I was watching the news the other day and there it was, the obligatory “war on Christmas” story.

I was watching the news the other day and there it was, the obligatory “war on Christmas” story.


In full disclosure, I was raised in a Christian home, so Christmas was a big deal growing up. As an adult, I choose not to celebrate religious holidays for personal reasons.


But that doesn’t mean I don’t appreciate a friendly “Merry Christmas” greeting from those I meet. Whether it’s “Merry Christmas,” “Happy Hanukkah,” “Happy New Year” or the all-inclusive “Happy Holidays,” I take the greeting as a gesture of good will toward me and my family.


As I watch news agencies roll out the tired “war on Christmas” tickers, I’m bothered that some of our neighbors can’t take these greetings for what they are: well wishes. To borrow from the Christmas hymn, this is supposed to be a time of peace on earth and good will toward men.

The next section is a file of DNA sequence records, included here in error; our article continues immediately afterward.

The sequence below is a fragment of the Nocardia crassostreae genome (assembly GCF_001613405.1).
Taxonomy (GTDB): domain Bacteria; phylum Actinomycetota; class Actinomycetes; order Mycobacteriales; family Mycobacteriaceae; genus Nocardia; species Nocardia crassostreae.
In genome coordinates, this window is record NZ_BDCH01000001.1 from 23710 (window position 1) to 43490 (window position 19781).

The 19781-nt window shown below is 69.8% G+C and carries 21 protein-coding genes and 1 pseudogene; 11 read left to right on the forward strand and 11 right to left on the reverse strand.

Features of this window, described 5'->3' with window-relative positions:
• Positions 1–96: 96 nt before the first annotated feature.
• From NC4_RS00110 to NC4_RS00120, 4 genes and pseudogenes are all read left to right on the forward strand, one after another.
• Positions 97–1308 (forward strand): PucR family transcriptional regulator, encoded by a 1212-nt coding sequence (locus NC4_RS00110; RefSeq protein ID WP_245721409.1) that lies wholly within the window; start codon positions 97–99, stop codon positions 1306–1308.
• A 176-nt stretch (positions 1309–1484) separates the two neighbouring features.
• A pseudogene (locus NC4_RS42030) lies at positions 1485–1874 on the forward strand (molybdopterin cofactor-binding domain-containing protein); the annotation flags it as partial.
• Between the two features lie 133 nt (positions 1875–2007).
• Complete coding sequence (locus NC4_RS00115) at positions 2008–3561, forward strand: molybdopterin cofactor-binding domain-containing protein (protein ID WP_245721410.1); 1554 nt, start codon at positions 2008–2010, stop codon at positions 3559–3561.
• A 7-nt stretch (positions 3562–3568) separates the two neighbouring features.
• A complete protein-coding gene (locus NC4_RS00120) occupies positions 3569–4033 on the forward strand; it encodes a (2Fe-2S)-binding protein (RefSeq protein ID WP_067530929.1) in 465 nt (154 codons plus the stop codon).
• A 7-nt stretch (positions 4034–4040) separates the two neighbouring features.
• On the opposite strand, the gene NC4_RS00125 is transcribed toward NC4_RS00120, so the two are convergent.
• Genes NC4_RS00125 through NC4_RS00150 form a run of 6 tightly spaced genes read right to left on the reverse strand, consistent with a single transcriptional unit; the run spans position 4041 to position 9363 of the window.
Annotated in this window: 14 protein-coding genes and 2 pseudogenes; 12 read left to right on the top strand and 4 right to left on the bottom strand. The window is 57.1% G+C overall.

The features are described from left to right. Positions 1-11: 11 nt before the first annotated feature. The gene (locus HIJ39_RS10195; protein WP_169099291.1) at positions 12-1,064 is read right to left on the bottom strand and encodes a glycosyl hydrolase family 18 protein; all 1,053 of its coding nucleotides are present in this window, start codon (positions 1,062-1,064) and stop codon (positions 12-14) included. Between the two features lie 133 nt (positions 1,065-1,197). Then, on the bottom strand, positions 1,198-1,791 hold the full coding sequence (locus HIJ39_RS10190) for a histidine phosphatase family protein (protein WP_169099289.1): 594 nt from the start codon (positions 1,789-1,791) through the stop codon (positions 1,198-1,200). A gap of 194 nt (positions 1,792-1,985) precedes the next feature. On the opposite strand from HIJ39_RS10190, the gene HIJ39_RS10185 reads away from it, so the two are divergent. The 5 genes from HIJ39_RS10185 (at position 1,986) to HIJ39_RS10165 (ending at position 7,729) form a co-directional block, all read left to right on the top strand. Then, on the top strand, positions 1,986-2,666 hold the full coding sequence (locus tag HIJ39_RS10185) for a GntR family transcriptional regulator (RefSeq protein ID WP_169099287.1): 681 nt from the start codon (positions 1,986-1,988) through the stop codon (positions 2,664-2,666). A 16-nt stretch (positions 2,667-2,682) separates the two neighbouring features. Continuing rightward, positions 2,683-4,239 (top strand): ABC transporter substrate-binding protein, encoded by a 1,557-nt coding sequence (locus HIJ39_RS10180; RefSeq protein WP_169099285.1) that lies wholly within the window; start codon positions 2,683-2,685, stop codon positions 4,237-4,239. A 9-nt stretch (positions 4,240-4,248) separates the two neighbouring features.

For a season of charity and giving, there seem to be some very tender feelings out there.


No particular group owns the season, so we should not be offended when people greet us with their version of a holiday greeting and we should return the good will. Getting offended about it is antithetical to the whole spirit of the season.


Somehow that concept of charity and good will gets lost when we start debating whether there should be a Nativity at City Hall or how to accumulate pagans, atheists and other groups without hurting anyone’s feelings.


No matter how you celebrate this time of year, do it well. And by all means, spread the cheer around.